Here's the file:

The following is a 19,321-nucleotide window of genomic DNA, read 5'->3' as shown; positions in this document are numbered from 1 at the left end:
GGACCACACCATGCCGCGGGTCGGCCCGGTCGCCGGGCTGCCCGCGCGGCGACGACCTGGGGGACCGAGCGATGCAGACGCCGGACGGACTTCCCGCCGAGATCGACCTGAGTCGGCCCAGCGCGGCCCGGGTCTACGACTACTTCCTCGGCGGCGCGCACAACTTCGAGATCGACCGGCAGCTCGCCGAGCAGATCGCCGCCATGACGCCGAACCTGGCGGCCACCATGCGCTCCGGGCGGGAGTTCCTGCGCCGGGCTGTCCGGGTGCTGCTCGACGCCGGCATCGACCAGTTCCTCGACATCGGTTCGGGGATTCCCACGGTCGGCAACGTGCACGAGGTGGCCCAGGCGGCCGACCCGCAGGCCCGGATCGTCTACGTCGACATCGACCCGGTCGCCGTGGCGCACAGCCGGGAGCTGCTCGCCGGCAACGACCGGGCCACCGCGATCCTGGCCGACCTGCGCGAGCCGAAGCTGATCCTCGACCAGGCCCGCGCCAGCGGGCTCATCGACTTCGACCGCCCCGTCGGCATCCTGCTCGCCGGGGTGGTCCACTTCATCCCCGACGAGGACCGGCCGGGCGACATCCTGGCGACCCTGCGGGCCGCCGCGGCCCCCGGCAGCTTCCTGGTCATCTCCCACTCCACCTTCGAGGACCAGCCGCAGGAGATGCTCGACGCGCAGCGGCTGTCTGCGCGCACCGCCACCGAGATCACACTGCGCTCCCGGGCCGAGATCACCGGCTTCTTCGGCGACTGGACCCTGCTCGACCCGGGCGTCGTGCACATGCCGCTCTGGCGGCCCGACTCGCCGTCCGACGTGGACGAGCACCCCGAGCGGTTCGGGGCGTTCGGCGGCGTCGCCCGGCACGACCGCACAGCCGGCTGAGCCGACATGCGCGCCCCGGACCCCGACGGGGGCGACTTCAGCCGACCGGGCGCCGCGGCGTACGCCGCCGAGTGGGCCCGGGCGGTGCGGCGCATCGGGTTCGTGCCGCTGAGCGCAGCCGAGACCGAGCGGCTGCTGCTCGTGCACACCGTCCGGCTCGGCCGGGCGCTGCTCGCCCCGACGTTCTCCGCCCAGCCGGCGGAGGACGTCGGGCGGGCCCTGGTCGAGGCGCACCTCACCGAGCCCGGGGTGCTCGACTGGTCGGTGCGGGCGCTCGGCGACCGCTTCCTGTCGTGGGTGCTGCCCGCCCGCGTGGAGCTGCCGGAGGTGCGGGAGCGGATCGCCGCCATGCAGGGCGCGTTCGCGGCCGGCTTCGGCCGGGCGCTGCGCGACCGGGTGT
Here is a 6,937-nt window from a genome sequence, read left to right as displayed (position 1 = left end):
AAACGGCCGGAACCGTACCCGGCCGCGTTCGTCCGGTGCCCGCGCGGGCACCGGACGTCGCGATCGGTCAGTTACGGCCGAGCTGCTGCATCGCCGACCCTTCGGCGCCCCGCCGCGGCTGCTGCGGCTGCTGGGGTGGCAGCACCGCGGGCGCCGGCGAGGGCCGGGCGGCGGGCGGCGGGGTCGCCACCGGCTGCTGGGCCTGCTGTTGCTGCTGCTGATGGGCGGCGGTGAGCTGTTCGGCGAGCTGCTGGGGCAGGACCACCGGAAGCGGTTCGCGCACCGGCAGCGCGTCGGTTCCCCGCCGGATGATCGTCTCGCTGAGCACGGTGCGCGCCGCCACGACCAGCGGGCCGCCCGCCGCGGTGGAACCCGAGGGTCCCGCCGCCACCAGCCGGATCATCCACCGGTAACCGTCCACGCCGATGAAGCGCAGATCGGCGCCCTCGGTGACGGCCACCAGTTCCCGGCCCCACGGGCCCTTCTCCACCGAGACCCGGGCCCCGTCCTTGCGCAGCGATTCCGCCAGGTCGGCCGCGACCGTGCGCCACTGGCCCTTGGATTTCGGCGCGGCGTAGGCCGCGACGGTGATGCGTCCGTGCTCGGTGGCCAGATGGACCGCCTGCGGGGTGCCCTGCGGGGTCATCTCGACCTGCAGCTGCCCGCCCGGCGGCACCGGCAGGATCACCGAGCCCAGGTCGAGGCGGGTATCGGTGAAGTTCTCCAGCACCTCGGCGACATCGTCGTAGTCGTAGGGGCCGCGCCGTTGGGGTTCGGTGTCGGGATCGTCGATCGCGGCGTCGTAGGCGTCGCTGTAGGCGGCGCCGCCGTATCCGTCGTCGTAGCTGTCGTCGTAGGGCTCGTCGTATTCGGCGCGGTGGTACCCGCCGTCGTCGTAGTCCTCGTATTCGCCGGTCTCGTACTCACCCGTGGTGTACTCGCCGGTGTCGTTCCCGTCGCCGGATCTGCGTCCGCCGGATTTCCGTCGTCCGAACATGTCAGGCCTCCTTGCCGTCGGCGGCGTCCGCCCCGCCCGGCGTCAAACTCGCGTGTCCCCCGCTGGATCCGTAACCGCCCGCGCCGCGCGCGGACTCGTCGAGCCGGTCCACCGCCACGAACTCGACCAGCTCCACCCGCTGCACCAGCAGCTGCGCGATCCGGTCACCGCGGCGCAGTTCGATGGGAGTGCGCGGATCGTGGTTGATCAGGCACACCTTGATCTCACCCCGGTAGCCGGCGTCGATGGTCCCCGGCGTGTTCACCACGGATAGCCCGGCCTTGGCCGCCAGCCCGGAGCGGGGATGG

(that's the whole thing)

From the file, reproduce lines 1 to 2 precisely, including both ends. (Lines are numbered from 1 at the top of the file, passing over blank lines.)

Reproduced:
The following is a 19,321-nucleotide window of genomic DNA, read 5'->3' as shown; positions in this document are numbered from 1 at the left end:
GGACCACACCATGCCGCGGGTCGGCCCGGTCGCCGGGCTGCCCGCGCGGCGACGACCTGGGGGACCGAGCGATGCAGACGCCGGACGGACTTCCCGCCGAGATCGACCTGAGTCGGCCCAGCGCGGCCCGGGTCTACGACTACTTCCTCGGCGGCGCGCACAACTTCGAGATCGACCGGCAGCTCGCCGAGCAGATCGCCGCCATGACGCCGAACCTGGCGGCCACCATGCGCTCCGGGCGGGAGTTCCTGCGCCGGGCTGTCCGGGTGCTGCTCGACGCCGGCATCGACCAGTTCCTCGACATCGGTTCGGGGATTCCCACGGTCGGCAACGTGCACGAGGTGGCCCAGGCGGCCGACCCGCAGGCCCGGATCGTCTACGTCGACATCGACCCGGTCGCCGTGGCGCACAGCCGGGAGCTGCTCGCCGGCAACGACCGGGCCACCGCGATCCTGGCCGACCTGCGCGAGCCGAAGCTGATCCTCGACCAGGCCCGCGCCAGCGGGCTCATCGACTTCGACCGCCCCGTCGGCATCCTGCTCGCCGGGGTGGTCCACTTCATCCCCGACGAGGACCGGCCGGGCGACATCCTGGCGACCCTGCGGGCCGCCGCGGCCCCCGGCAGCTTCCTGGTCATCTCCCACTCCACCTTCGAGGACCAGCCGCAGGAGATGCTCGACGCGCAGCGGCTGTCTGCGCGCACCGCCACCGAGATCACACTGCGCTCCCGGGCCGAGATCACCGGCTTCTTCGGCGACTGGACCCTGCTCGACCCGGGCGTCGTGCACATGCCGCTCTGGCGGCCCGACTCGCCGTCCGACGTGGACGAGCACCCCGAGCGGTTCGGGGCGTTCGGCGGCGTCGCCCGGCACGACCGCACAGCCGGCTGAGCCGACATGCGCGCCCCGGACCCCGACGGGGGCGACTTCAGCCGACCGGGCGCCGCGGCGTACGCCGCCGAGTGGGCCCGGGCGGTGCGGCGCATCGGGTTCGTGCCGCTGAGCGCAGCCGAGACCGAGCGGCTGCTGCTCGTGCACACCGTCCGGCTCGGCCGGGCGCTGCTCGCCCCGACGTTCTCCGCCCAGCCGGCGGAGGACGTCGGGCGGGCCCTGGTCGAGGCGCACCTCACCGAGCCCGGGGTGCTCGACTGGTCGGTGCGGGCGCTCGGCGACCGCTTCCTGTCGTGGGTGCTGCCCGCCCGCGTGGAGCTGCCGGAGGTGCGGGAGCGGATCGCCGCCATGCAGGGCGCGTTCGCGGCCGGCTTCGGCCGGGCGCTGCGCGACCGGGTGT